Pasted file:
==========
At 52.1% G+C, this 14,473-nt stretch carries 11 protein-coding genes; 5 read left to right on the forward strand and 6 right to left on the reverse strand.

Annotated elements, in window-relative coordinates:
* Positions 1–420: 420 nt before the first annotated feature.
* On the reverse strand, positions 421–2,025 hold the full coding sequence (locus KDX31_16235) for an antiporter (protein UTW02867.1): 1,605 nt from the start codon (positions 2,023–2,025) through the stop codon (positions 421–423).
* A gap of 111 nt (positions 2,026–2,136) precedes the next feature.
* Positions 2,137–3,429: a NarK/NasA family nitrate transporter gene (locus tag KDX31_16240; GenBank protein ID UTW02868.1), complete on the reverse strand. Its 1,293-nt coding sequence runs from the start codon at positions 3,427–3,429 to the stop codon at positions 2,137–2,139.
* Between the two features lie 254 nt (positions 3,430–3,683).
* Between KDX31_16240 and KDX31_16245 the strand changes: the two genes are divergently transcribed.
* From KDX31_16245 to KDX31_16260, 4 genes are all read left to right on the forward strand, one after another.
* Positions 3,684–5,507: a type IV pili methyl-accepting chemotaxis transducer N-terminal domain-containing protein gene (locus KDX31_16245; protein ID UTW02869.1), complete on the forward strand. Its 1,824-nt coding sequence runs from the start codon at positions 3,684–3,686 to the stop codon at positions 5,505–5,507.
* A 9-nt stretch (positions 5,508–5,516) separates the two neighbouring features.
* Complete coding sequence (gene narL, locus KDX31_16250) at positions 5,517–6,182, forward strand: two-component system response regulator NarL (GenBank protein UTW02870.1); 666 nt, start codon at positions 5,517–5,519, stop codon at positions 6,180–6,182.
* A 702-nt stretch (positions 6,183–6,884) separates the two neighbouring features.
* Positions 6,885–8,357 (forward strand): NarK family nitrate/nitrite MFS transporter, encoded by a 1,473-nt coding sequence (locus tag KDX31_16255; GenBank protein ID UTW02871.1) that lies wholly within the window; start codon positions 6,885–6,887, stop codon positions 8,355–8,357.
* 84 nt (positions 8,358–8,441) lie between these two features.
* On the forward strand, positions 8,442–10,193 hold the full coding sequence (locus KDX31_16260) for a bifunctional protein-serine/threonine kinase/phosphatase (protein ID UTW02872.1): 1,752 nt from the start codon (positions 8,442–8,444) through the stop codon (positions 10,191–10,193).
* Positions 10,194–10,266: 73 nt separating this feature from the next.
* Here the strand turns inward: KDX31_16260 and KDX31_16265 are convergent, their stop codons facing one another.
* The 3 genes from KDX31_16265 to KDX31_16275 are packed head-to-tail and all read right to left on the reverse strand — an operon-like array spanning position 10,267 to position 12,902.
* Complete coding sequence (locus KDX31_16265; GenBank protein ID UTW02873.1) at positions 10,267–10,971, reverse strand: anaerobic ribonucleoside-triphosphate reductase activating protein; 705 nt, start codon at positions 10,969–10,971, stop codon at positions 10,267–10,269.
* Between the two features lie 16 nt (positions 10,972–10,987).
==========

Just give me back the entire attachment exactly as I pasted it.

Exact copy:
At 52.1% G+C, this 14,473-nt stretch carries 11 protein-coding genes; 5 read left to right on the forward strand and 6 right to left on the reverse strand.

Annotated elements, in window-relative coordinates:
* Positions 1–420: 420 nt before the first annotated feature.
* On the reverse strand, positions 421–2,025 hold the full coding sequence (locus KDX31_16235) for an antiporter (protein UTW02867.1): 1,605 nt from the start codon (positions 2,023–2,025) through the stop codon (positions 421–423).
* A gap of 111 nt (positions 2,026–2,136) precedes the next feature.
* Positions 2,137–3,429: a NarK/NasA family nitrate transporter gene (locus tag KDX31_16240; GenBank protein ID UTW02868.1), complete on the reverse strand. Its 1,293-nt coding sequence runs from the start codon at positions 3,427–3,429 to the stop codon at positions 2,137–2,139.
* Between the two features lie 254 nt (positions 3,430–3,683).
* Between KDX31_16240 and KDX31_16245 the strand changes: the two genes are divergently transcribed.
* From KDX31_16245 to KDX31_16260, 4 genes are all read left to right on the forward strand, one after another.
* Positions 3,684–5,507: a type IV pili methyl-accepting chemotaxis transducer N-terminal domain-containing protein gene (locus KDX31_16245; protein ID UTW02869.1), complete on the forward strand. Its 1,824-nt coding sequence runs from the start codon at positions 3,684–3,686 to the stop codon at positions 5,505–5,507.
* A 9-nt stretch (positions 5,508–5,516) separates the two neighbouring features.
* Complete coding sequence (gene narL, locus KDX31_16250) at positions 5,517–6,182, forward strand: two-component system response regulator NarL (GenBank protein UTW02870.1); 666 nt, start codon at positions 5,517–5,519, stop codon at positions 6,180–6,182.
* A 702-nt stretch (positions 6,183–6,884) separates the two neighbouring features.
* Positions 6,885–8,357 (forward strand): NarK family nitrate/nitrite MFS transporter, encoded by a 1,473-nt coding sequence (locus tag KDX31_16255; GenBank protein ID UTW02871.1) that lies wholly within the window; start codon positions 6,885–6,887, stop codon positions 8,355–8,357.
* 84 nt (positions 8,358–8,441) lie between these two features.
* On the forward strand, positions 8,442–10,193 hold the full coding sequence (locus KDX31_16260) for a bifunctional protein-serine/threonine kinase/phosphatase (protein ID UTW02872.1): 1,752 nt from the start codon (positions 8,442–8,444) through the stop codon (positions 10,191–10,193).
* Positions 10,194–10,266: 73 nt separating this feature from the next.
* Here the strand turns inward: KDX31_16260 and KDX31_16265 are convergent, their stop codons facing one another.
* The 3 genes from KDX31_16265 to KDX31_16275 are packed head-to-tail and all read right to left on the reverse strand — an operon-like array spanning position 10,267 to position 12,902.
* Complete coding sequence (locus KDX31_16265; GenBank protein ID UTW02873.1) at positions 10,267–10,971, reverse strand: anaerobic ribonucleoside-triphosphate reductase activating protein; 705 nt, start codon at positions 10,969–10,971, stop codon at positions 10,267–10,269.
* Between the two features lie 16 nt (positions 10,972–10,987).